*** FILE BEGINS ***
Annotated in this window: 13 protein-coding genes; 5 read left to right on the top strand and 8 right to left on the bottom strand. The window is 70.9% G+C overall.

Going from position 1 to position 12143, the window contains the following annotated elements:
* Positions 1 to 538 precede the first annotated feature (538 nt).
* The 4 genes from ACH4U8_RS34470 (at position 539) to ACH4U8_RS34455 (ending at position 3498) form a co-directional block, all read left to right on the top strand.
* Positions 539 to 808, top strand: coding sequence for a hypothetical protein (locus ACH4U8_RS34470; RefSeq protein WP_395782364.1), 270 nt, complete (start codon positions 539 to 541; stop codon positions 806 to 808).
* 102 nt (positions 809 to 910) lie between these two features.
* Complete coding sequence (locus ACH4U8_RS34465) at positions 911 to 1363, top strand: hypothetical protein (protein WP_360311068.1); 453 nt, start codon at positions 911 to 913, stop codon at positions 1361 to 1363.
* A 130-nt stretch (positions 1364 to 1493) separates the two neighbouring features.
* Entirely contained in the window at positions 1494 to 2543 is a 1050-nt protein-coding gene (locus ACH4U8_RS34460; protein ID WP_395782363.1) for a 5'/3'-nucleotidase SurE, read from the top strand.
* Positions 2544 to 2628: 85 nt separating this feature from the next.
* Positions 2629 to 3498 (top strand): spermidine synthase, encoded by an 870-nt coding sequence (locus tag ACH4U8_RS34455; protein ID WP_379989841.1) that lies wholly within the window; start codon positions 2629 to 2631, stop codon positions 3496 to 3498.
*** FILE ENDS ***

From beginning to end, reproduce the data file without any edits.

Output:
Annotated in this window: 13 protein-coding genes; 5 read left to right on the top strand and 8 right to left on the bottom strand. The window is 70.9% G+C overall.

Going from position 1 to position 12143, the window contains the following annotated elements:
* Positions 1 to 538 precede the first annotated feature (538 nt).
* The 4 genes from ACH4U8_RS34470 (at position 539) to ACH4U8_RS34455 (ending at position 3498) form a co-directional block, all read left to right on the top strand.
* Positions 539 to 808, top strand: coding sequence for a hypothetical protein (locus ACH4U8_RS34470; RefSeq protein WP_395782364.1), 270 nt, complete (start codon positions 539 to 541; stop codon positions 806 to 808).
* 102 nt (positions 809 to 910) lie between these two features.
* Complete coding sequence (locus ACH4U8_RS34465) at positions 911 to 1363, top strand: hypothetical protein (protein WP_360311068.1); 453 nt, start codon at positions 911 to 913, stop codon at positions 1361 to 1363.
* A 130-nt stretch (positions 1364 to 1493) separates the two neighbouring features.
* Entirely contained in the window at positions 1494 to 2543 is a 1050-nt protein-coding gene (locus ACH4U8_RS34460; protein ID WP_395782363.1) for a 5'/3'-nucleotidase SurE, read from the top strand.
* Positions 2544 to 2628: 85 nt separating this feature from the next.
* Positions 2629 to 3498 (top strand): spermidine synthase, encoded by an 870-nt coding sequence (locus tag ACH4U8_RS34455; protein ID WP_379989841.1) that lies wholly within the window; start codon positions 2629 to 2631, stop codon positions 3496 to 3498.